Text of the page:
As mentioned briefly above in this essay, the CSS AE warning system is the one of the most cost-efficient early warning systems, thus can be implemented in more areas at risk from landslides due to its low cost. This makes the CSS AE system extremely beneficial, as by being widely used this could greatly reduce the global fatalities from landslides, as it will allow more vulnerable people to escape an impending landslide. The CSS AE system works by monitoring the acoustic emission of the slope near continuously with a “monitoring period of 15 to 30 min” (Dixon et al. 2018) via the backfill the steel tube is imbedded into. The system has a predetermined voltage threshold, which once passed will lead to an alert message being sent to the appropriate authorities within the area. This early warning system is very sustainable in its design, as it allows excavated materials to be reused when installing the device as backfill, this limiting both the cost involved when installing the system and minimising use of carbon as materials do not have to be imported to the site. This the system is also sustainable due to being powered by a solar panel placed on the roof on the exterior covering of the device, enabling it to work without being located near a source of power, thus improving its utility as it can be placed in more remote locations.

Another early warning system mentioned prior, is the SIGMA warning system. This system does not physically measure the deformation of a slope but uses a “decisional algorithm based on the overcoming of statistical rainfall thresholds” (Martelloni et al. 2012). The rainfall thresholds were created by constructing sigma curves based on precipitation over a given time interval. The next step was then to select the most appropriate sigma curves for use in the SIGMA warning system; this was done by using both an optimization algorithm and daily model outputs for occurring landslides which lead to identification of the σ curves that reduce the surpassing of thresholds for days in which landslides were not reported. This is then used in combination with data about hourly rainfall and forecasts to determine whether a landslide is occurring. This result is displayed on a four-tiered alert scale with level 0, being no landslide is expected, level 1, landslides may occur, level 2, landslides are expected and level 3, where public authorities should be alerted. This alert system has been updated, to be able to implement a warning level for different sections of an area allowing it to provide a better, more accurate level of early warnings, not just a general overview of possible landslides. This system constantly improves over time, as at first it greatly underestimated the number of landslides which would occur, due to the data the algorithm had been provided being from years when few landslides had occurred, thus making it and ineffective warning system, although since then it has obviously improved due to collating more data, and thus is now an effective warning system.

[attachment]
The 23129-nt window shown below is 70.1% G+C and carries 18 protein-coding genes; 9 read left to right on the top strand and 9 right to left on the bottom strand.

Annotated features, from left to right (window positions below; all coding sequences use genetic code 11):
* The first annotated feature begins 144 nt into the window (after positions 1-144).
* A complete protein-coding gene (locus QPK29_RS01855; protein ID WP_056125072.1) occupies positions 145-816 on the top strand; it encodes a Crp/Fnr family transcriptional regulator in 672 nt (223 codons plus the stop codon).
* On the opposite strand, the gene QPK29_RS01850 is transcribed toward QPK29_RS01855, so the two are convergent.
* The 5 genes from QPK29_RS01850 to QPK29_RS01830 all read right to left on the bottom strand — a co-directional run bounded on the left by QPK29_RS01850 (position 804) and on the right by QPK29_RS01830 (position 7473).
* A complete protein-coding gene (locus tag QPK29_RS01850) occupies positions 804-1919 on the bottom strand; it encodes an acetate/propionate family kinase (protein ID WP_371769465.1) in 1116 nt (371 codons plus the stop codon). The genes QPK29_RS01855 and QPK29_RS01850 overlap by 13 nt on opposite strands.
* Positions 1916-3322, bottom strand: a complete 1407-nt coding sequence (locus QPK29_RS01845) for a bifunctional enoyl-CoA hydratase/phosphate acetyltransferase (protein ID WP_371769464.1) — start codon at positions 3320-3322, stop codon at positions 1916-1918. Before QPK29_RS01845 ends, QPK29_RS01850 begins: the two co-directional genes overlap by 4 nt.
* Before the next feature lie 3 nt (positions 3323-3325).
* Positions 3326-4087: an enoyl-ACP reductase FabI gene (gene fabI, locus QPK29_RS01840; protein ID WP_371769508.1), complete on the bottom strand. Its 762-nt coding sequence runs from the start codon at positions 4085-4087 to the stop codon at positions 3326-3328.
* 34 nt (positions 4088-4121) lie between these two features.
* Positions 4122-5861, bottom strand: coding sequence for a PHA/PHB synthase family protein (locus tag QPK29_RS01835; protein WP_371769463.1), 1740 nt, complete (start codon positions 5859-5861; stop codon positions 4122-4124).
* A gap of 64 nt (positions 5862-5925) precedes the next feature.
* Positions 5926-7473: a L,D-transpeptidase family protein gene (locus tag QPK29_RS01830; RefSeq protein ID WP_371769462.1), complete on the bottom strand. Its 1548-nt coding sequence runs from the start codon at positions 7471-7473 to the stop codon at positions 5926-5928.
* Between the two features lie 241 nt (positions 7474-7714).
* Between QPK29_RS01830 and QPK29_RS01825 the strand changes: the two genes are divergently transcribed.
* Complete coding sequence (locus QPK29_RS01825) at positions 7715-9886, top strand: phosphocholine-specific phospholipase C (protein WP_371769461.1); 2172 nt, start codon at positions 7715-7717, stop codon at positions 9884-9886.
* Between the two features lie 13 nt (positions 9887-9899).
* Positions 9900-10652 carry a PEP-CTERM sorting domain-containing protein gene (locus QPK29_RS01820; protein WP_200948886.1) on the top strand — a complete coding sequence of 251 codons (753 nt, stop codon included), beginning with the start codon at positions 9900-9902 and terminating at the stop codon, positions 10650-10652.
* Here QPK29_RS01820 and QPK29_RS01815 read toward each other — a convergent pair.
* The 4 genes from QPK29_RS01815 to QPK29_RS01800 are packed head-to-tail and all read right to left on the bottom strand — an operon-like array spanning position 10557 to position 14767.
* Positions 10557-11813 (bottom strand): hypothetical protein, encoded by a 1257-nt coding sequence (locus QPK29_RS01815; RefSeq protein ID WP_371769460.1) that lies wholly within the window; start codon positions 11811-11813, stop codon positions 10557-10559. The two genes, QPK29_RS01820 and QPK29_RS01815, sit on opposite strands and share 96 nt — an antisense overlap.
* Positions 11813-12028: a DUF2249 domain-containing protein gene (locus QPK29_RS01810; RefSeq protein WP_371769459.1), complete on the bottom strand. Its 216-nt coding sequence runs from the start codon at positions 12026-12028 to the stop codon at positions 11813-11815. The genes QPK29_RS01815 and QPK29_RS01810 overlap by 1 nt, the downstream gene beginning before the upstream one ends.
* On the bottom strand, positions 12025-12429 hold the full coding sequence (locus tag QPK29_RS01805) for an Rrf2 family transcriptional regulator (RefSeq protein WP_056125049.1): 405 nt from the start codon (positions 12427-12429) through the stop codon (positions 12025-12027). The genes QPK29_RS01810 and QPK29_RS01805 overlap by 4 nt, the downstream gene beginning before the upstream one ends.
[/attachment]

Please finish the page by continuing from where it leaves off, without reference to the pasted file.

The last early warning system for earthquakes is the ground-based radar interferometry system (GB-InSAR). This system uses a radar instruments to detect slope displacement with millimetric accuracy. This method of detecting slope displacement is used over satellite-based detection due to having a significantly higher image acquisition rate and thus is able acquire data about a singular slope in considerably shorter time intervals. This speed in data acquisition will in turn lead to an earlier warning of a landslide, thus enabling action to be taken sooner for those vulnerable. Due to the high measuring rate of the GB-InSAR, there is the ability to use a large set of images for averaging and provide displacement measurements with a very high spatial resolution “2 × 2 m at 1-km range” (Casagli et al. 2010), which is the same as that from the satellite, over a few square kilometers. The GB-InSAR is also better suited to operating with steep slopes, as it can do this when satellites are unsuccessful to obtain images of these areas and thus unable to detect a slope displacement, making the GB-InSAR a better early warning system than the satellite based radar systems. As previously mentioned, the GB-InSAR features a 3m long rail with two antennas that moves along this using a “continuous-wave step-frequency radar” (Casagli et al. 2010) and microwave transceiver to observe a predetermined section of a slope in order to determine a surface deformation.

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Conclusion

Therefore, all three of the systems discussed prior are valid options for use in the early warning for landslides, with each solving the problem of detecting landslides in a unique way. However, these systems are not perfect, with each having flaws to the design, or merely not meeting the exact specifications proposed for them. This can be seen with the CSS AE system, as it is the updated version of the old ALARMS system for detecting slope deformation, as this was deemed to not be affordable. The SIGMA system also requires some improvements, as at the moment, the system does not take into consideration, how rainstorms can vary spatially and thus the algorithm is incomplete. Also, the results from the algorithm are factual, however they are investigated by authorities using their own judgements, thus the system in not completely objective, perhaps leading to action not being appropriately taken. Thus, the systems used for analysing whether a landslide will occur and providing an early warning to those vulnerable, are functional and effective in determining slope deformation and providing a lifesaving warning. The CSS AE system is affordable and thus can be widely distributed, this suggests this system is a more efficient way of monitoring slopes at risk than the GB-InSAR. This is due to the GB-InSAR requiring more experience to operate it, whereas the CSS AE system is self-sustained, and requires minimal interference from those involved to accomplish its purpose. However, the GB-InSAR and the CSS AE monitoring system, still are more beneficial than the SIGMA system as these both actively monitor slopes, whereas the SIGMA system merely makes inferences based on other data collected and does not determine whether a specific slope will deform.

References

Casagli, N., Catani, F., ... Luzi, G., 2010. Monitoring, prediction, and early warning using ground-based radar interferometry. Landslides 7, 291–301.

Dixon, N., Smith, A., ... Andjelkovic, M., 2018. An acoustic emission landslide early warning system for communities in low-income and middle-income countries. Landslides 15, 1631–1644.

Froude, M.J., Petley, D.N., 2018. Global fatal landslide occurrence from 2004 to 2016. Natural Hazards and Earth System Sciences 18, 2161–2181.

Lagomarsino, D., Segoni, S., ... Catani, F., 2013. Updating and tuning a regional-scale landslide early warning system. Landslides.

Martelloni, G., Segoni, S., ... Catani, F., 2012. Rainfall thresholds for the forecasting of landslide occurrence at regional scale. Landslides 9, 485–495

Varnes, D., 1984. Landslide hazard zonation: A review of principles and practice. Natural Hazards.